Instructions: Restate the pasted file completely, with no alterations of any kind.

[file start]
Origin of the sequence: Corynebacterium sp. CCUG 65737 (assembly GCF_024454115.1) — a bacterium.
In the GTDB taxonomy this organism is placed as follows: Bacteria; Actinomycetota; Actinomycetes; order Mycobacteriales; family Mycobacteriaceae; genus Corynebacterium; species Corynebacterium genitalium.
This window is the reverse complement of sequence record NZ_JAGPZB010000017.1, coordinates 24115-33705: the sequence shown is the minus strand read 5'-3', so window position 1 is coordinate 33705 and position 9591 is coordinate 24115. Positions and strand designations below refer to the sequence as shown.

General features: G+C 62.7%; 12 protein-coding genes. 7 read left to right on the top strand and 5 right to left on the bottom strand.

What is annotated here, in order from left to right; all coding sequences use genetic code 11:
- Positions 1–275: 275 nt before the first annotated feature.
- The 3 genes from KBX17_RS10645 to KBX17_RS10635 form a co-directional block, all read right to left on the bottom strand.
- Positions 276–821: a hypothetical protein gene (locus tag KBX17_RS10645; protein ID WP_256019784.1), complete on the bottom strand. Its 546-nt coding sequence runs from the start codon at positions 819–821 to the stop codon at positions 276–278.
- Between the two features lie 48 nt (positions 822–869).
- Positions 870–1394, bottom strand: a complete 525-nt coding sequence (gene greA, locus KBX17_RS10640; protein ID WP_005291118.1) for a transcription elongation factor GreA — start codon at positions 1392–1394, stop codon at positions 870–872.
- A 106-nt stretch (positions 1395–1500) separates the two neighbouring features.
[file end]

Origin of the sequence: Corynebacterium sp. CCUG 65737 (assembly GCF_024454115.1) — a bacterium.
In the GTDB taxonomy this organism is placed as follows: Bacteria; Actinomycetota; Actinomycetes; order Mycobacteriales; family Mycobacteriaceae; genus Corynebacterium; species Corynebacterium genitalium.
This window is the reverse complement of sequence record NZ_JAGPZB010000017.1, coordinates 24115-33705: the sequence shown is the minus strand read 5'-3', so window position 1 is coordinate 33705 and position 9591 is coordinate 24115. Positions and strand designations below refer to the sequence as shown.

General features: G+C 62.7%; 12 protein-coding genes. 7 read left to right on the top strand and 5 right to left on the bottom strand.

What is annotated here, in order from left to right; all coding sequences use genetic code 11:
- Positions 1–275: 275 nt before the first annotated feature.
- The 3 genes from KBX17_RS10645 to KBX17_RS10635 form a co-directional block, all read right to left on the bottom strand.
- Positions 276–821: a hypothetical protein gene (locus tag KBX17_RS10645; protein ID WP_256019784.1), complete on the bottom strand. Its 546-nt coding sequence runs from the start codon at positions 819–821 to the stop codon at positions 276–278.
- Between the two features lie 48 nt (positions 822–869).
- Positions 870–1394, bottom strand: a complete 525-nt coding sequence (gene greA, locus KBX17_RS10640; protein ID WP_005291118.1) for a transcription elongation factor GreA — start codon at positions 1392–1394, stop codon at positions 870–872.
- A 106-nt stretch (positions 1395–1500) separates the two neighbouring features.